93. Chris Humphries of UKCES commented:

We have a very confused system. We have RDAs, we have regional skills partnerships, we have employment and skills boards that are operating at a sub-regional level and we have multi-area agreements that are operating at another level. We have not yet anchored on an appropriate sub-national structure and we are in a process of change. I think the concern people have is that they are not sure where the end destination is on all of this.[169]

This was supported by many other witnesses, including the representative from the RDAs, Steven Broomhead, who warned that "I think we have a very complex duplicating mess at national, regional and sub-regional levels at the moment in terms of planning, and what we should have is evidence-based prioritisation and inclusivity about what those policies are at a regional level, and we do not have that and it is likely to get worse."[170] The Engineering Employers Federation agreed that:

The complexity of the skills infrastructure is most acute at the regional and sub-regional level. As this is the level at which most companies engage with the system, action on improving coherence at this level should have been a priority. There remains a lack of clarity about the future shape of the regional infrastructure and the role it will play in delivery of the Leitch Review targets.[171]

94. It is vital that this situation is addressed. The lack of clarity over the regional dimension of the implementation of the Leitch agenda may well arise from the near-silence of Leitch himself on regional bodies but it is now incumbent on the Government and on UKCES to resolve this. As a first step, we recommend that the Government issue full guidance as to the roles and responsibilities of each relevant regional, sub-regional and local body involved in delivering the Leitch agenda, with an indication of where this is likely to change post-2010. This would allow all parties a better understanding of what the current and future organisational arrangements are and would assist a move to the next stage of identifying how these arrangements could be improved. In order to avoid unnecessary proliferation of employer representative bodies, we further recommend that Employment and Skills Boards be licensed by UKCES.


95. There is debate over whether the regional level is the most appropriate focus for the delivery of the Leitch agenda. The Association of the British Pharmaceutical Industry argued that "Regional structures for delivery of skills training are of limited value to an industry which acts globally and where many employees are recruited on a national, and frequently international, basis".[172] Others were of the view that regions were "too large, too diverse in their skills needs, profiles and provision to allow these mechanisms to operate effectively; skills needs are not homogenous across the region, but highly dependent on the economic geography and the skills base of sub-regions".[173] Professor Wolf told us: "I really do not think we need a regional level. That is just another layer of bureaucracy which is not helpful. What you want to do is get down to the level where individuals are responding to the local market and making their own decisions within the context of where they live and where they are operating."[174]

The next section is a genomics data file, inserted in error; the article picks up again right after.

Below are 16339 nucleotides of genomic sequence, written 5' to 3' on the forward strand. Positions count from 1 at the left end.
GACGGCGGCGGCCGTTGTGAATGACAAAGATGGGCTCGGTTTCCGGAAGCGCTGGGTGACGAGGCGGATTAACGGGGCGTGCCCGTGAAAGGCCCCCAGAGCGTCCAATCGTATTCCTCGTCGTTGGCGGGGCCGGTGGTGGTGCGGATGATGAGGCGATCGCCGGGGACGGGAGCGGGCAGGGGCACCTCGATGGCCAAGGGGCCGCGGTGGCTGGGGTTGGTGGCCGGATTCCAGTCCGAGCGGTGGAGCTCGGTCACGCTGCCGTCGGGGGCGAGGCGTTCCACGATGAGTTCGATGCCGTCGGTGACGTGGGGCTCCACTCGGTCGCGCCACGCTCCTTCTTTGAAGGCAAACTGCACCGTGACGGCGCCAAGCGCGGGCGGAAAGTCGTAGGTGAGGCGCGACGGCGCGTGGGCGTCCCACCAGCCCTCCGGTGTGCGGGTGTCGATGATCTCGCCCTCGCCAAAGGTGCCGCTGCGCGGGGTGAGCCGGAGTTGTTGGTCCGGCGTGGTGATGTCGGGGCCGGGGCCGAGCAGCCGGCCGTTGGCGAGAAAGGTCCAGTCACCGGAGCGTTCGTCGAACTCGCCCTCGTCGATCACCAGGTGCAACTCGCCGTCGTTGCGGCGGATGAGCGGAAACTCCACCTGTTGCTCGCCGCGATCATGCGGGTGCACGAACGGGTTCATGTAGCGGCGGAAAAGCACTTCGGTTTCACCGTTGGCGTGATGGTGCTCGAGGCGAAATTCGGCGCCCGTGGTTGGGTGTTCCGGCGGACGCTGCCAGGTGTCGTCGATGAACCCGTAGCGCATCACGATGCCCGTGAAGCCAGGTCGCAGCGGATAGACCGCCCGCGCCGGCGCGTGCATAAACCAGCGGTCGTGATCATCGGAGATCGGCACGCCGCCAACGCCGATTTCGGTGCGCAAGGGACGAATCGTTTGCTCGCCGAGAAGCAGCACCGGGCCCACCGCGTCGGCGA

96. There is also a need to align the sectoral approach advocated by Leitch, with so much responsibility for leadership and defining demand placed on the SSCs, with the regional approach of existing delivery structures. The Alliance of SSCs argued that there is a requirement for a strategic interface between SSCs and RDAs, since "leaving 25 SSCs to negotiate independently with nine RDAs is a recipe for confusion".[175] They also warned that while they "accept that the regional approach will lead to competition between RDAs this cannot be allowed to prevent a joined up national approach to skills.".[176] The SSCs argued that "The connection between regional structures and the sectoral approach is crucial to the success of skills delivery. We expect that the UK Commission for Employment and Skills (UKCES) will make recommendations on how these can be improved."[177]